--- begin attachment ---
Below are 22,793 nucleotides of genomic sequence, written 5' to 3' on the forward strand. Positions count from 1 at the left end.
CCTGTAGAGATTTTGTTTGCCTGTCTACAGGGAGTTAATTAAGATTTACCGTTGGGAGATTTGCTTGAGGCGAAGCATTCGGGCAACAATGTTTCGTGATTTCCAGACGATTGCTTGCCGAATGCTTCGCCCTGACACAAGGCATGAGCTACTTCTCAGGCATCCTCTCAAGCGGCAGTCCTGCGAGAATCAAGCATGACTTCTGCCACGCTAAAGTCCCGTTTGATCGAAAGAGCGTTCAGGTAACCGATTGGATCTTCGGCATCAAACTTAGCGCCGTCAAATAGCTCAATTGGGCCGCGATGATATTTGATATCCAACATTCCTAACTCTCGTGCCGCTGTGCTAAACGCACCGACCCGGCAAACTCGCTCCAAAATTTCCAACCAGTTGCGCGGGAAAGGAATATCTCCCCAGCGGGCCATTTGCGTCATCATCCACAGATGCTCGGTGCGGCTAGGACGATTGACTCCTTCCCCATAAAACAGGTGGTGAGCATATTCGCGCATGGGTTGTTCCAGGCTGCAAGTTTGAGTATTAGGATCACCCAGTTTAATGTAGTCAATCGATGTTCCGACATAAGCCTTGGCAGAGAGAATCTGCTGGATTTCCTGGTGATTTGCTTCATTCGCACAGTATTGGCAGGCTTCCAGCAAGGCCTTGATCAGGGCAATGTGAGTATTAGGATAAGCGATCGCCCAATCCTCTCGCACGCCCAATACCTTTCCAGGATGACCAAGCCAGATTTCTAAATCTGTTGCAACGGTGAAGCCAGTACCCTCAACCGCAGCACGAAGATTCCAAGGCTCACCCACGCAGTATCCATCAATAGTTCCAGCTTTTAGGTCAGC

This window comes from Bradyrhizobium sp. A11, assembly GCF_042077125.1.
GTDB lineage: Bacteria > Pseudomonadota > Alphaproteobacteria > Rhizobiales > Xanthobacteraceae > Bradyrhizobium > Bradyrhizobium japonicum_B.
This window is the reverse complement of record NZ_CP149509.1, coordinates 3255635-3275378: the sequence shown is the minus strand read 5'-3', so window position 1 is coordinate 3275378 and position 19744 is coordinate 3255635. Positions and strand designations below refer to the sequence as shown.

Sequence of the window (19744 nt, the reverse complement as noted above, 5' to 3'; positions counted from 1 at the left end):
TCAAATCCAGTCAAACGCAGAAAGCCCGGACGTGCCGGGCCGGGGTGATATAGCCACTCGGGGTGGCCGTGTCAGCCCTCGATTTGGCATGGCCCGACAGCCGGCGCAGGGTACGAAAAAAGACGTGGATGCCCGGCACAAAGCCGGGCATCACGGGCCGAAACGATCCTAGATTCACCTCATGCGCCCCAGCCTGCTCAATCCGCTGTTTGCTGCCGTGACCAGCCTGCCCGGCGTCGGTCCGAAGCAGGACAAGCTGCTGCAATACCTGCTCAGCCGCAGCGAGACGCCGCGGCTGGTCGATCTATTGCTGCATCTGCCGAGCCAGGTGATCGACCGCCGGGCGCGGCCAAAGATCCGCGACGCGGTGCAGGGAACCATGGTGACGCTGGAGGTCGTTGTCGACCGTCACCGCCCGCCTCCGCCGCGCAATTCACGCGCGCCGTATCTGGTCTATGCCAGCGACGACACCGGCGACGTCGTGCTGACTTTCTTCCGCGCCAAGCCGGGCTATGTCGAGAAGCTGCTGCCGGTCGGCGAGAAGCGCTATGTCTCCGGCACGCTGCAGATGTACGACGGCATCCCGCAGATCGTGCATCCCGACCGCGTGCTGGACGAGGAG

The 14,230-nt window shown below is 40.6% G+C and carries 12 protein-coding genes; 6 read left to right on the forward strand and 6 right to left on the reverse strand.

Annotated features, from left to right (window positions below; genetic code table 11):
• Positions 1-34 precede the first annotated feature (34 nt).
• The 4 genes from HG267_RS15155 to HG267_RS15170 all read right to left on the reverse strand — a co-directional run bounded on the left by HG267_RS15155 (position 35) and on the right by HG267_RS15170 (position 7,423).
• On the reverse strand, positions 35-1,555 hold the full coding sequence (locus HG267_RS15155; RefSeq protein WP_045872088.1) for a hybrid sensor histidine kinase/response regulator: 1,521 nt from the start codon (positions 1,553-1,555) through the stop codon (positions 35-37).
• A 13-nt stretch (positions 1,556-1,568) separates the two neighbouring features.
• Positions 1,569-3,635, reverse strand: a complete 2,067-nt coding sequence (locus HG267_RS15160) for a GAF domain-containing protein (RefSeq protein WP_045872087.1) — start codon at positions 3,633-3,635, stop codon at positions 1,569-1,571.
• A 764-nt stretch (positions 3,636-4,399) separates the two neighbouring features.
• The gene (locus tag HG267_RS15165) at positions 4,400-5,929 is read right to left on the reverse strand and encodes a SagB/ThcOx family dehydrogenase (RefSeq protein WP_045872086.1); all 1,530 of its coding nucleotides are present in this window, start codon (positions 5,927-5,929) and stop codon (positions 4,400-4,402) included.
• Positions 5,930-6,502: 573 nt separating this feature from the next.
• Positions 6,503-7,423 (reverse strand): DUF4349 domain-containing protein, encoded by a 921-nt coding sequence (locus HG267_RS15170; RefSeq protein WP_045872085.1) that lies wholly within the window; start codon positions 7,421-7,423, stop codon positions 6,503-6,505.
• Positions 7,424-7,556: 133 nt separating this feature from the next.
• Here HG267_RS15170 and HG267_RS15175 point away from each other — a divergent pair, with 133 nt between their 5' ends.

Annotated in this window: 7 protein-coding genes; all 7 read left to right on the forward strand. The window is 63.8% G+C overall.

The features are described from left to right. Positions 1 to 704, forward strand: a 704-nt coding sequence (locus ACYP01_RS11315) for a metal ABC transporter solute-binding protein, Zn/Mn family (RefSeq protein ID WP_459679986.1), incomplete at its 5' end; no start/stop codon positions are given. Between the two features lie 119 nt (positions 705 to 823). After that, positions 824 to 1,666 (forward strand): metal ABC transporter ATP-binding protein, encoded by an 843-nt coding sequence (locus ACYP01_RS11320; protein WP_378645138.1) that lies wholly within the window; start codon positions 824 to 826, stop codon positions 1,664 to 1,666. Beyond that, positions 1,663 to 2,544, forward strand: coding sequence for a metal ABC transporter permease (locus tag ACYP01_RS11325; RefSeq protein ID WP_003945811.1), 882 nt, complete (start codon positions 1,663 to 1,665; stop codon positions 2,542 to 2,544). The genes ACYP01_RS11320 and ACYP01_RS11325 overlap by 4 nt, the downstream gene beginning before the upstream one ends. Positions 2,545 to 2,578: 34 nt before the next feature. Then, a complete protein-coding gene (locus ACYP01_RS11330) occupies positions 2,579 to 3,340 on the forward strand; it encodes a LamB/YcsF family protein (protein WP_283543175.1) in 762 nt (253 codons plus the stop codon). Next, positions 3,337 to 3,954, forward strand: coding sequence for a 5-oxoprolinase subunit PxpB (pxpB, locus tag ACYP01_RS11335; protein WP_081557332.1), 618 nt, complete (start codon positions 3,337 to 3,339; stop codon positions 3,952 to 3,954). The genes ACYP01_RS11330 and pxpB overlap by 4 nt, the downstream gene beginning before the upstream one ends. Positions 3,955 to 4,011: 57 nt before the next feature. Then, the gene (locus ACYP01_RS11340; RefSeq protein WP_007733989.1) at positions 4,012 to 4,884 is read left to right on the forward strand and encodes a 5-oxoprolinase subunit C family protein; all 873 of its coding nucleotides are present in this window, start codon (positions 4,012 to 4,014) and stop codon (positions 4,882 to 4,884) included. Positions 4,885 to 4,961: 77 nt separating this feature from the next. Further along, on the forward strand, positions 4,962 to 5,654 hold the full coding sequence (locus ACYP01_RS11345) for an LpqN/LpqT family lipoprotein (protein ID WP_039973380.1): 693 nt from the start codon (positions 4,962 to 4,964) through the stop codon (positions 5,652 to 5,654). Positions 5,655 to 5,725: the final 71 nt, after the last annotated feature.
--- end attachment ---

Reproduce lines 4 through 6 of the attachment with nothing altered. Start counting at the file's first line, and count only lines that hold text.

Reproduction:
GTDB lineage: Bacteria > Pseudomonadota > Alphaproteobacteria > Rhizobiales > Xanthobacteraceae > Bradyrhizobium > Bradyrhizobium japonicum_B.
This window is the reverse complement of record NZ_CP149509.1, coordinates 3255635-3275378: the sequence shown is the minus strand read 5'-3', so window position 1 is coordinate 3275378 and position 19744 is coordinate 3255635. Positions and strand designations below refer to the sequence as shown.

Sequence of the window (19744 nt, the reverse complement as noted above, 5' to 3'; positions counted from 1 at the left end):